How Will You Celebrate Color Your Life Happy Day on August 9th?

My mom was really surprised when I picked her up in a limo for a Mother’s Day Brunch one year.


Did you begin the year making resolutions?

If you stuck to them, it’s probably because you

        • kept your goals small and achievable
        • asked friends to help you stay on track by holding you accountable
        • changed your environment to support your new behavior.

Regardless of how you fared in this annual practice, here’s an opportunity to start anew, but with just one resolution.

What is Color Your Life Happy Day?

On August 9th join me in celebrating “Color Your Life Happy Day”, a day to participate in something you enjoy, some activity that will make
you happy and others too. Then make a decision to make it a habit to continue finding joy, pleasure, a way to help others for the rest of the year.

Happiness is not a destination, but the things we do along the way as we live our lives. At the end of their lives, many wish they had slowed down, worked less and spent more time enjoying family, friends and fun activities. Don’t let this be you.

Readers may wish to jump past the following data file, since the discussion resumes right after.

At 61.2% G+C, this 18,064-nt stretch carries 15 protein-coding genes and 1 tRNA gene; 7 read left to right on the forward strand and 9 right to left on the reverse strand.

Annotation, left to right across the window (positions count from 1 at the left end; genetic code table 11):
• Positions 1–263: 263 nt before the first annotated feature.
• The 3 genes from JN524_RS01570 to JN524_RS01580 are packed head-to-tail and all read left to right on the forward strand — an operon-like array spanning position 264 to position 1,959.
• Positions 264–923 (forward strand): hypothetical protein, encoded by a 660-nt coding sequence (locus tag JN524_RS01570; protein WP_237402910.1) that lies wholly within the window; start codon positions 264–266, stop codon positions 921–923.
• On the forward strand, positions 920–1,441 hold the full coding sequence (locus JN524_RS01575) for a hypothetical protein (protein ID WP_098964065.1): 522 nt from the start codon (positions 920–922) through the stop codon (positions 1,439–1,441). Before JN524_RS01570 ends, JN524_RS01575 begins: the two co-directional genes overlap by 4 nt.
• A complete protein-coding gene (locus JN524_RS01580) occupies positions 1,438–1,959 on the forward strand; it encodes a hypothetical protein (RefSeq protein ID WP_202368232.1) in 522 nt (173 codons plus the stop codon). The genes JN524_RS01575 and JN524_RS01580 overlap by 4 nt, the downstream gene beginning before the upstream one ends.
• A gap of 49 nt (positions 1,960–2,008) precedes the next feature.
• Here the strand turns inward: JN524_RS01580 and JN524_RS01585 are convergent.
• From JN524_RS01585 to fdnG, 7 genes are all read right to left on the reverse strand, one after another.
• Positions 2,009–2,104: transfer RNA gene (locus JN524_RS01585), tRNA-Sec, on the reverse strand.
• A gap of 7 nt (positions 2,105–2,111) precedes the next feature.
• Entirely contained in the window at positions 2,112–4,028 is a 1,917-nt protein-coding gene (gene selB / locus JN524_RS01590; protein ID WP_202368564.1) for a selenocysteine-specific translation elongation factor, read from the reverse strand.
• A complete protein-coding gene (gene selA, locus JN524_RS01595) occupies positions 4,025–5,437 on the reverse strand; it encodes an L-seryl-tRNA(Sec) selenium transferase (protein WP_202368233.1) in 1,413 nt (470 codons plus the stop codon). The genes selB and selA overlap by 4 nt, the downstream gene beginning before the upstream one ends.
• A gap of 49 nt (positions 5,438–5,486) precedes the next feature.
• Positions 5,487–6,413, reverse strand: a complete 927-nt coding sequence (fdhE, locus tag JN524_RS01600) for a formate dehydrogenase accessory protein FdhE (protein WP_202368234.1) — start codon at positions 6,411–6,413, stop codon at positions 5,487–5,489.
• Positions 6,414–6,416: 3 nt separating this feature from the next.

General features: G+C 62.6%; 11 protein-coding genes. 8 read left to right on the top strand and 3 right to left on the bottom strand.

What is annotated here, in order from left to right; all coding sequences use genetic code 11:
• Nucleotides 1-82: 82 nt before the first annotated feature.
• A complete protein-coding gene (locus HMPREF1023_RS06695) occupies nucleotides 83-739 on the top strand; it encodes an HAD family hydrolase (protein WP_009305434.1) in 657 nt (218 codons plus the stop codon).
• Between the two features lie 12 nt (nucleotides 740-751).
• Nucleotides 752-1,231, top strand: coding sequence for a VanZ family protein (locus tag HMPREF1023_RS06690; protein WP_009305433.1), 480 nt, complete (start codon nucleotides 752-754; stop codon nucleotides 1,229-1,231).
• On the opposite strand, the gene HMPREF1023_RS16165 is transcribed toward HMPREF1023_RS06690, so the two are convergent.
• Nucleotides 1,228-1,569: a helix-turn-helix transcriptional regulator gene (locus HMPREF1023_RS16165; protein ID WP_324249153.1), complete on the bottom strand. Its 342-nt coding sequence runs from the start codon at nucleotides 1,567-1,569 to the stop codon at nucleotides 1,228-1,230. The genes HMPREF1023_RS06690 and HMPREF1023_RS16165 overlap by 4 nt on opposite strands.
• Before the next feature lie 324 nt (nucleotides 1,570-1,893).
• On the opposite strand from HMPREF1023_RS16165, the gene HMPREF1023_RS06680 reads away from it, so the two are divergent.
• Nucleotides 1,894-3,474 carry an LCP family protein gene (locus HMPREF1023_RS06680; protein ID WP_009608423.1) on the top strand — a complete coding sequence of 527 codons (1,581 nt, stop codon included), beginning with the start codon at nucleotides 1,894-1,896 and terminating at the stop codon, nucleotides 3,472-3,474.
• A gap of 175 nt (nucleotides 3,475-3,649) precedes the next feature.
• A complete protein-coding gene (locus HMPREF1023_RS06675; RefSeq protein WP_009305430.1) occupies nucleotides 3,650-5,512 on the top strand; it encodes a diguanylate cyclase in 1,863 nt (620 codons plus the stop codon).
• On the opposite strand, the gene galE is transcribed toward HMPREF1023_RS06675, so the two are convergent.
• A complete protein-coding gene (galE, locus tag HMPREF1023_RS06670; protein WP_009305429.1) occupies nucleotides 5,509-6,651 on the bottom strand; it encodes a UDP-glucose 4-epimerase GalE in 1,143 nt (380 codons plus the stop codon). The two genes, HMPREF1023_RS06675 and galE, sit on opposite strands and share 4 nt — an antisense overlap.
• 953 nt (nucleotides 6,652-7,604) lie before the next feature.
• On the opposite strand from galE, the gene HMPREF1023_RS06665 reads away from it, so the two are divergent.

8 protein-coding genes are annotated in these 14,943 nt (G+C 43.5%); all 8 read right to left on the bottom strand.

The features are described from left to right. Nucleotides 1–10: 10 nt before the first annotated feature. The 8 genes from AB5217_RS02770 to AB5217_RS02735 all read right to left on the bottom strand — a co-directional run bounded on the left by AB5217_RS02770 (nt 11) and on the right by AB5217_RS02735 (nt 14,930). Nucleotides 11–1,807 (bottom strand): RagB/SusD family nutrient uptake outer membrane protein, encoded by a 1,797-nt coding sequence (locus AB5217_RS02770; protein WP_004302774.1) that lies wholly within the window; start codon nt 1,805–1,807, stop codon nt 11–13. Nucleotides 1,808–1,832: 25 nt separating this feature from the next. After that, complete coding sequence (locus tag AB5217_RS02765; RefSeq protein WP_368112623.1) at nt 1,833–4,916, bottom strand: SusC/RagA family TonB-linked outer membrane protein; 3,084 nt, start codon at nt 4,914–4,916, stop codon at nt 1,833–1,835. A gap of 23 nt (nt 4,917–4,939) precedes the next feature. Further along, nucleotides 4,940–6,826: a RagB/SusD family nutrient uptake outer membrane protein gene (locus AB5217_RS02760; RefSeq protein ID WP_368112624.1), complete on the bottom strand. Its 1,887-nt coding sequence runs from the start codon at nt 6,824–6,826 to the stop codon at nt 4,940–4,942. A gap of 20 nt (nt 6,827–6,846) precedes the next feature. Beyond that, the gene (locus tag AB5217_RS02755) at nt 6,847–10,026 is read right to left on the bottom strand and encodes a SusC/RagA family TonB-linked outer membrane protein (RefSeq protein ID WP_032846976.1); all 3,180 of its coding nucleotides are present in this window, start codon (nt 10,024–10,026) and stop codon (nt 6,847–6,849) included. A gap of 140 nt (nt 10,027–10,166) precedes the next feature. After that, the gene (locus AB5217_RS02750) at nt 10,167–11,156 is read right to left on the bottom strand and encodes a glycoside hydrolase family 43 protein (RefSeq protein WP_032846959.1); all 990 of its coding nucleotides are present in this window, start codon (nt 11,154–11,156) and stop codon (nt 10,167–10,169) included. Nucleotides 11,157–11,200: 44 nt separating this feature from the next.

Regrets are a waste. Do the things that bring you joy and happiness everyday.

The Origin of Color Your Life Happy Day

This special celebration was inspired by the memory of my mother, Mildred S. Morris, who would have turned 105 years old this year on August 9, 2015 (she passed at age 92 in 2002.) She was a hairstylist by trade, but spent her life making people happy with her music. She played piano and organ from childhood through her mid 80’s for many churches, organizations and events. Everyone who ever heard her play was touched by her lively and fervent style.

How to Participate?

Please join me in celebrating Color Your Life Happy Day on August 9th.

You may choose to enjoy a simple pleasure such as taking time off to read a neglected book. You may join the courageous who use this day to get control of the clutter that has been making them very unhappy. Or maybe you’ll rent a Harley or Segway to go for a fun ride. How about becoming a tourist in your own town and visit a museum or other local treasure you’ve never seen? A local convalescent home would likely welcome you to spend some time with a resident who never gets visitors.